Dezeen Magazine

"The destruction of the ancient city of Palmyra is an assault on human culture"

Opinion: by destroying ancient architecture, ISIS is waging an ideological war on cultural history – it is our responsibility to respond with yet more culture, says Sam Jacob

The destruction of the ancient city of Palmyra is a crime, a terrible crime against us all, an assault on human culture, on the very idea of civilisation. Watch those videos of machine-gunning statuary, and it feel like the gun is pointed at us all. The dull blows of sledge hammers taken to historic fabric fall heavy on us too.

When we see the explosions where antiquity vanishes into a cloud of dust we have a dreadful sense of immediate and profound loss, a shocking sense of bereavement. Before and after satellite imagery engulfs us with an awful feeling of dread at the kind of barbarity humans are capable of. A vicious arsenal of destruction set against the defenceless fabric of history.

These are acts that leave us speechless. Acts that we feel that we can't begin to understand, let alone verbalise. They trouble us in multiple ways – not least with a sense of guilt that this annihilation of inert stuff seems to shock us even more than the human cost of the conflict.

These are attempts to wipe the evidence of human culture off the surface of the planet, a kind of retroactive genocide. It seems to be a tactical annihilation of history itself in order to rewrite the present.

In response, the western narrative around ISIS also frames its savagery in chronological terms, describing their acts as a form of medievalism. Such barbarity, the narrative goes, are not of our age but those of a more brutal time. The ideology that it seeks to impose too is presented as something out of time, as if rewinding centuries of progress.

In actual fact, as journalist Jason Burke suggests, ISIS is a thoroughly contemporary phenomenon. He argues that it relies on contemporary digital culture, on forms of crowdfunding, on social media and technologies of networked culture. Certainly, as a PR machine it is able to command the world's attention. And as it does, perhaps there is something more uncomfortable that we begin to see - that ISIS's tactics are far from exceptions. Indeed, we could understand them as welding the attention-grabbing schlock horror media storm of video nasties with its own ideological goal. Of manipulating and outraging the media with all the skill of an extremist Malcolm Mclaren.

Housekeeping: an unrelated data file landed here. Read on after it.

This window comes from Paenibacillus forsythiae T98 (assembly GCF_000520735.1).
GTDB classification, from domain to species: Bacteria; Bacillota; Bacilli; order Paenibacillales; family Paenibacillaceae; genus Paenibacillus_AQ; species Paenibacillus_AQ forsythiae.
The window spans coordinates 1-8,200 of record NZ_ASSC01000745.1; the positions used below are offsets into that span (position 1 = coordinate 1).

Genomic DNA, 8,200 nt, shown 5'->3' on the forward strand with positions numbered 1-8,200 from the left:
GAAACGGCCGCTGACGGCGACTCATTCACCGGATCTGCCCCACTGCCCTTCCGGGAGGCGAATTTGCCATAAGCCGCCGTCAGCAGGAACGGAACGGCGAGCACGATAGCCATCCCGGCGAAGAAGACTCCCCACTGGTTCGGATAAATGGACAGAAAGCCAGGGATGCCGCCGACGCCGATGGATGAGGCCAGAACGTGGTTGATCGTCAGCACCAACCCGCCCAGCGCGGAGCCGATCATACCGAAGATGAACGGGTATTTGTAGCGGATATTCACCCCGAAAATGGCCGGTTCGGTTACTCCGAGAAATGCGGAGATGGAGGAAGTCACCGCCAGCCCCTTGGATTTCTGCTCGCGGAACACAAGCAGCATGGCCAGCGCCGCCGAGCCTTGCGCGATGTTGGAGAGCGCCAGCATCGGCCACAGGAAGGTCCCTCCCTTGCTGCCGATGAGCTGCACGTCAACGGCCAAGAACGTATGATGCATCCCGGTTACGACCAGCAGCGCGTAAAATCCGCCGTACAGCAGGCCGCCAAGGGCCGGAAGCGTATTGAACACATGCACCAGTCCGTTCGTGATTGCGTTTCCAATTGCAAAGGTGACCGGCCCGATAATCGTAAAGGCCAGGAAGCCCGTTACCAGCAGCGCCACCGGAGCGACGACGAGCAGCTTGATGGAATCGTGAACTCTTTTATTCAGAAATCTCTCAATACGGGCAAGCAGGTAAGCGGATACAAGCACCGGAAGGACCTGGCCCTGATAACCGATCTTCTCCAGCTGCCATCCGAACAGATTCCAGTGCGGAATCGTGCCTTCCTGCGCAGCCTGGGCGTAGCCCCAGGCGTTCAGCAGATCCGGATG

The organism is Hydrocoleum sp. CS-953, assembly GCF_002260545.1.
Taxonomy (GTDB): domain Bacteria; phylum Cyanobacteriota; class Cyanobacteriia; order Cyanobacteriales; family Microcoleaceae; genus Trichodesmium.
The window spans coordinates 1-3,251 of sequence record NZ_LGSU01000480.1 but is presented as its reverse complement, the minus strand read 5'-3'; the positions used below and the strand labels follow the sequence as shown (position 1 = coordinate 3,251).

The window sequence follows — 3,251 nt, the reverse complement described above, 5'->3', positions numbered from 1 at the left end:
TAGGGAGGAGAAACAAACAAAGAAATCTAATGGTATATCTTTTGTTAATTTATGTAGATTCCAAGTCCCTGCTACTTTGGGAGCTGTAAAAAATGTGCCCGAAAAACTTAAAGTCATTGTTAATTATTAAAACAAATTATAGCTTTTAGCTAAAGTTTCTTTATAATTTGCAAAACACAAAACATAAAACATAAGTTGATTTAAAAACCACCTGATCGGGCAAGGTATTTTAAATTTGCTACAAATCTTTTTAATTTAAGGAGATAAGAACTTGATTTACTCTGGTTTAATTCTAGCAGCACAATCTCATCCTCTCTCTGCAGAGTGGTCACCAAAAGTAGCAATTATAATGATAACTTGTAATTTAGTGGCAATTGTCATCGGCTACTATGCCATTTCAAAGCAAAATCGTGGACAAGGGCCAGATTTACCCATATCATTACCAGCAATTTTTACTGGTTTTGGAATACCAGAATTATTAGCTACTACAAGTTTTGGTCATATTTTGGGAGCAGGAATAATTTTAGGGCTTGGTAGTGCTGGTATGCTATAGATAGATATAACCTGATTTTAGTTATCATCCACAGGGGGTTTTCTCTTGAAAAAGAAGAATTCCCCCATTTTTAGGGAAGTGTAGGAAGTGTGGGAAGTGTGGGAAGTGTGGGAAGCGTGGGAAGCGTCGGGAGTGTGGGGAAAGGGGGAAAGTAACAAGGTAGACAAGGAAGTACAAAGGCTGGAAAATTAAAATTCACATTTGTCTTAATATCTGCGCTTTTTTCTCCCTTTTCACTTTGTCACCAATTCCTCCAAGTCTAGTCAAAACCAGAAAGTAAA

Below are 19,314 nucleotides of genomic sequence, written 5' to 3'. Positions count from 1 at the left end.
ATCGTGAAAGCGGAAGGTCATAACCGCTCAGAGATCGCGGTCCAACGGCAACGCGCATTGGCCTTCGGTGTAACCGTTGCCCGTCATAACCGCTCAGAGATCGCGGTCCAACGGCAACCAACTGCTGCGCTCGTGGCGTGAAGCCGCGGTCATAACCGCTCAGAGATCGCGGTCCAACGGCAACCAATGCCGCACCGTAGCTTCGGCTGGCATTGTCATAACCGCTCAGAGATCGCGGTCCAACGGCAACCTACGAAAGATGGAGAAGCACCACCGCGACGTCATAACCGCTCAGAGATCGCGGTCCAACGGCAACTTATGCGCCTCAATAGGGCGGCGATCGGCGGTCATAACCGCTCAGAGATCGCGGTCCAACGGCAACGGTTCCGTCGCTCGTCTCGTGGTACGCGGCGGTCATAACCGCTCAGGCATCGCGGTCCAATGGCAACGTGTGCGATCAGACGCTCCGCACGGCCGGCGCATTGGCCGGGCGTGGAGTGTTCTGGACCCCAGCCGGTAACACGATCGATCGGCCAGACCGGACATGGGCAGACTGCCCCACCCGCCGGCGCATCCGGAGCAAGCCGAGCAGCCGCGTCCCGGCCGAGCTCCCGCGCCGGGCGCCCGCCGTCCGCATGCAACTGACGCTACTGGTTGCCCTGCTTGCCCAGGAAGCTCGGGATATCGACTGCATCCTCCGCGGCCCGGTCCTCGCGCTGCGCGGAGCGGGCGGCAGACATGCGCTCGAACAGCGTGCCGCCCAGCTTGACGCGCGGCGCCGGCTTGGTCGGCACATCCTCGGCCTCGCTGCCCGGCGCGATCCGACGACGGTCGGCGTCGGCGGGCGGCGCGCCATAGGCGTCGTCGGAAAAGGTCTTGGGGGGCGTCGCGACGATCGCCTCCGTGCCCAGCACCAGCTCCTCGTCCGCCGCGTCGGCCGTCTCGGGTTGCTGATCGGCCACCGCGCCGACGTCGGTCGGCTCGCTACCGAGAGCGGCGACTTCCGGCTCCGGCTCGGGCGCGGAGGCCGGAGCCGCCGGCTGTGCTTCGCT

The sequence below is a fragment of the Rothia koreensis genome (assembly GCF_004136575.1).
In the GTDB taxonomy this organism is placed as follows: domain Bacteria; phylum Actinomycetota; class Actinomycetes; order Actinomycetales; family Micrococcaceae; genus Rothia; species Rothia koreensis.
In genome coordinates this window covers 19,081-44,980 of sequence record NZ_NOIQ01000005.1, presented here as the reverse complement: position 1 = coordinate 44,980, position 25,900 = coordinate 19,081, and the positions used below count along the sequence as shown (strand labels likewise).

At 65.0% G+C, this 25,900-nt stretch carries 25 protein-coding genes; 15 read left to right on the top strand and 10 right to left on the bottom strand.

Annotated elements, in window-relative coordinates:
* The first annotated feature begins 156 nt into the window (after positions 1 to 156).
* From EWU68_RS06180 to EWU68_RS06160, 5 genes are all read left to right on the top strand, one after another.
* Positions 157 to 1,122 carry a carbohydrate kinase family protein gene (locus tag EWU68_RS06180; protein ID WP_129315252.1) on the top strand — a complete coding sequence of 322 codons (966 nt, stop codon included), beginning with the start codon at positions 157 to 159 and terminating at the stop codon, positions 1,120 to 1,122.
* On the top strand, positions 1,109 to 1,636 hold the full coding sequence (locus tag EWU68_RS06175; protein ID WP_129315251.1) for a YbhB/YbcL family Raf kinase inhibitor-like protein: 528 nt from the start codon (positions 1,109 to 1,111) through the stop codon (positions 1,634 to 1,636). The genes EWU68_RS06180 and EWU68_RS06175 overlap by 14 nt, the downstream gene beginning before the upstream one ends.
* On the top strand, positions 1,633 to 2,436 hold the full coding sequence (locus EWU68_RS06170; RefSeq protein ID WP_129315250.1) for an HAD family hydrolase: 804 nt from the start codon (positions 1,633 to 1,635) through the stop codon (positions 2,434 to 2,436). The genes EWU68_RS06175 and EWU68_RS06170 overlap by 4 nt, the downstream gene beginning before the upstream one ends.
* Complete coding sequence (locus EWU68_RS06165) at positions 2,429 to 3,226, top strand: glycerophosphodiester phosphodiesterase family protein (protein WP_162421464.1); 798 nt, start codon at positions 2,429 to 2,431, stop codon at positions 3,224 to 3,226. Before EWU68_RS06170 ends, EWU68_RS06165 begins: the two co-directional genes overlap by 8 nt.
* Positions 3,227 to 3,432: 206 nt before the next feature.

That's to argue ISIS is not something separate from our world but rather deeply rooted in our contemporary world. And, however much it might disgust us to recognise the fact, we are part of its world too.

By recognising the fully contemporary nature of ISIS's attacks we also deny them the implicit legitimisation that happens if we contextualise its brutality in an (unspecified) barbaric era. History can be no excuse.

Assaults on history – on chronology and time – are not exceptions either. We should remember, after 9/11, the Bush administration threatened to bomb Pakistan "back to the stone age" unless it joined the War On Terror. The phrase that itself has history, attributed originally to Air Force general Curtis LeMay who suggested during the Vietnam war that rather then negotiate the US should "bomb them back to the stone age," by destroying factories, harbours, and bridges "until we have destroyed every work of man in North Vietnam."

Here, the control of time itself becomes a military tactic. It suggests chronological narrative where culture and technology are arrayed on an x-axis marking progression that can itself be attacked, and can be erased and rewritten according to a contemporary narrative. "History," Churchill said, "is written by the victors." In reality, history itself is a continuous battleground.